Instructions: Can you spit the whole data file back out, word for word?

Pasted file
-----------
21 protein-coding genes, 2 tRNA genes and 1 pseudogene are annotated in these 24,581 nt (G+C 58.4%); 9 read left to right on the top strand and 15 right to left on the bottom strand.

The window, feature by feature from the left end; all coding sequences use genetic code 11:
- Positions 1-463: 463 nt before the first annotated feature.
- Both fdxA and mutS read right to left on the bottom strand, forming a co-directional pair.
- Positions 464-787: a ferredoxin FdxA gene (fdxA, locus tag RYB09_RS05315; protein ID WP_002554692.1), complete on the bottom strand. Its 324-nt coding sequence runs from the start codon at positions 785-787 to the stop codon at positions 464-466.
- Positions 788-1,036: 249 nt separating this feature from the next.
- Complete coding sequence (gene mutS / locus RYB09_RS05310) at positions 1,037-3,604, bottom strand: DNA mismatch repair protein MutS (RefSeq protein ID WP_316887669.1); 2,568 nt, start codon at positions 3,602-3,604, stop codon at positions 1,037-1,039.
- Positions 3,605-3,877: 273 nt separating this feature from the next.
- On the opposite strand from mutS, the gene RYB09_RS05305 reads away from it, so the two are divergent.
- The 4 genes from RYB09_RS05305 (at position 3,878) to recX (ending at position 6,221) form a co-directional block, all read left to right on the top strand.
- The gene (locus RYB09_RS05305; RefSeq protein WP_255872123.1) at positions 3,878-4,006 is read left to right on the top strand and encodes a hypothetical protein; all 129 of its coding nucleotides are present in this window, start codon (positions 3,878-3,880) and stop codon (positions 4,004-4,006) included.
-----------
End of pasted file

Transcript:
21 protein-coding genes, 2 tRNA genes and 1 pseudogene are annotated in these 24,581 nt (G+C 58.4%); 9 read left to right on the top strand and 15 right to left on the bottom strand.

The window, feature by feature from the left end; all coding sequences use genetic code 11:
- Positions 1-463: 463 nt before the first annotated feature.
- Both fdxA and mutS read right to left on the bottom strand, forming a co-directional pair.
- Positions 464-787: a ferredoxin FdxA gene (fdxA, locus tag RYB09_RS05315; protein ID WP_002554692.1), complete on the bottom strand. Its 324-nt coding sequence runs from the start codon at positions 785-787 to the stop codon at positions 464-466.
- Positions 788-1,036: 249 nt separating this feature from the next.
- Complete coding sequence (gene mutS / locus RYB09_RS05310) at positions 1,037-3,604, bottom strand: DNA mismatch repair protein MutS (RefSeq protein ID WP_316887669.1); 2,568 nt, start codon at positions 3,602-3,604, stop codon at positions 1,037-1,039.
- Positions 3,605-3,877: 273 nt separating this feature from the next.
- On the opposite strand from mutS, the gene RYB09_RS05305 reads away from it, so the two are divergent.
- The 4 genes from RYB09_RS05305 (at position 3,878) to recX (ending at position 6,221) form a co-directional block, all read left to right on the top strand.
- The gene (locus RYB09_RS05305; RefSeq protein WP_255872123.1) at positions 3,878-4,006 is read left to right on the top strand and encodes a hypothetical protein; all 129 of its coding nucleotides are present in this window, start codon (positions 3,878-3,880) and stop codon (positions 4,004-4,006) included.